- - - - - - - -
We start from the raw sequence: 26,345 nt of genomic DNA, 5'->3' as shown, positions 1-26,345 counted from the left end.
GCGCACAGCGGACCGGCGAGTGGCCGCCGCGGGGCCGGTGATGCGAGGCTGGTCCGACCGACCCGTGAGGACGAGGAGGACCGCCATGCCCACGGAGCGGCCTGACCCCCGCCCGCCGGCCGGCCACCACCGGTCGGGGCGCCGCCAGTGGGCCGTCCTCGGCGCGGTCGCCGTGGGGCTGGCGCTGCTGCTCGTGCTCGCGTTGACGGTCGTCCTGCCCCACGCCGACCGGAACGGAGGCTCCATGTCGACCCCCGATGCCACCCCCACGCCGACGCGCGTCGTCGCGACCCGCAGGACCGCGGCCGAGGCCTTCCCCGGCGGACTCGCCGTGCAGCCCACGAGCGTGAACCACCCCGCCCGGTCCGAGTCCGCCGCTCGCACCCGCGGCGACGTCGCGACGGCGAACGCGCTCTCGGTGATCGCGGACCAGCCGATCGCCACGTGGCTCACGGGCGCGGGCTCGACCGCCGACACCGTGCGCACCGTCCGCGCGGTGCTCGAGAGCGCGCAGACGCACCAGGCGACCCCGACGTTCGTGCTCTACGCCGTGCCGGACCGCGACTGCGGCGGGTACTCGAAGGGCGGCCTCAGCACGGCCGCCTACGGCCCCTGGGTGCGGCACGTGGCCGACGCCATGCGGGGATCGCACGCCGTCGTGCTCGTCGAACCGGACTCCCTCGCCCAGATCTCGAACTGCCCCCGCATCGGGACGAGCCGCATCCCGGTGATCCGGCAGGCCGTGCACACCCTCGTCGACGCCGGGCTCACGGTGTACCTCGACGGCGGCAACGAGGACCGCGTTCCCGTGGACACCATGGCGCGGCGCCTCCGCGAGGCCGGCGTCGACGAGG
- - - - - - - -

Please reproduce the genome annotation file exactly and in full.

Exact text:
We start from the raw sequence: 26,345 nt of genomic DNA, 5'->3' as shown, positions 1-26,345 counted from the left end.
GCGCACAGCGGACCGGCGAGTGGCCGCCGCGGGGCCGGTGATGCGAGGCTGGTCCGACCGACCCGTGAGGACGAGGAGGACCGCCATGCCCACGGAGCGGCCTGACCCCCGCCCGCCGGCCGGCCACCACCGGTCGGGGCGCCGCCAGTGGGCCGTCCTCGGCGCGGTCGCCGTGGGGCTGGCGCTGCTGCTCGTGCTCGCGTTGACGGTCGTCCTGCCCCACGCCGACCGGAACGGAGGCTCCATGTCGACCCCCGATGCCACCCCCACGCCGACGCGCGTCGTCGCGACCCGCAGGACCGCGGCCGAGGCCTTCCCCGGCGGACTCGCCGTGCAGCCCACGAGCGTGAACCACCCCGCCCGGTCCGAGTCCGCCGCTCGCACCCGCGGCGACGTCGCGACGGCGAACGCGCTCTCGGTGATCGCGGACCAGCCGATCGCCACGTGGCTCACGGGCGCGGGCTCGACCGCCGACACCGTGCGCACCGTCCGCGCGGTGCTCGAGAGCGCGCAGACGCACCAGGCGACCCCGACGTTCGTGCTCTACGCCGTGCCGGACCGCGACTGCGGCGGGTACTCGAAGGGCGGCCTCAGCACGGCCGCCTACGGCCCCTGGGTGCGGCACGTGGCCGACGCCATGCGGGGATCGCACGCCGTCGTGCTCGTCGAACCGGACTCCCTCGCCCAGATCTCGAACTGCCCCCGCATCGGGACGAGCCGCATCCCGGTGATCCGGCAGGCCGTGCACACCCTCGTCGACGCCGGGCTCACGGTGTACCTCGACGGCGGCAACGAGGACCGCGTTCCCGTGGACACCATGGCGCGGCGCCTCCGCGAGGCCGGCGTCGACGAGG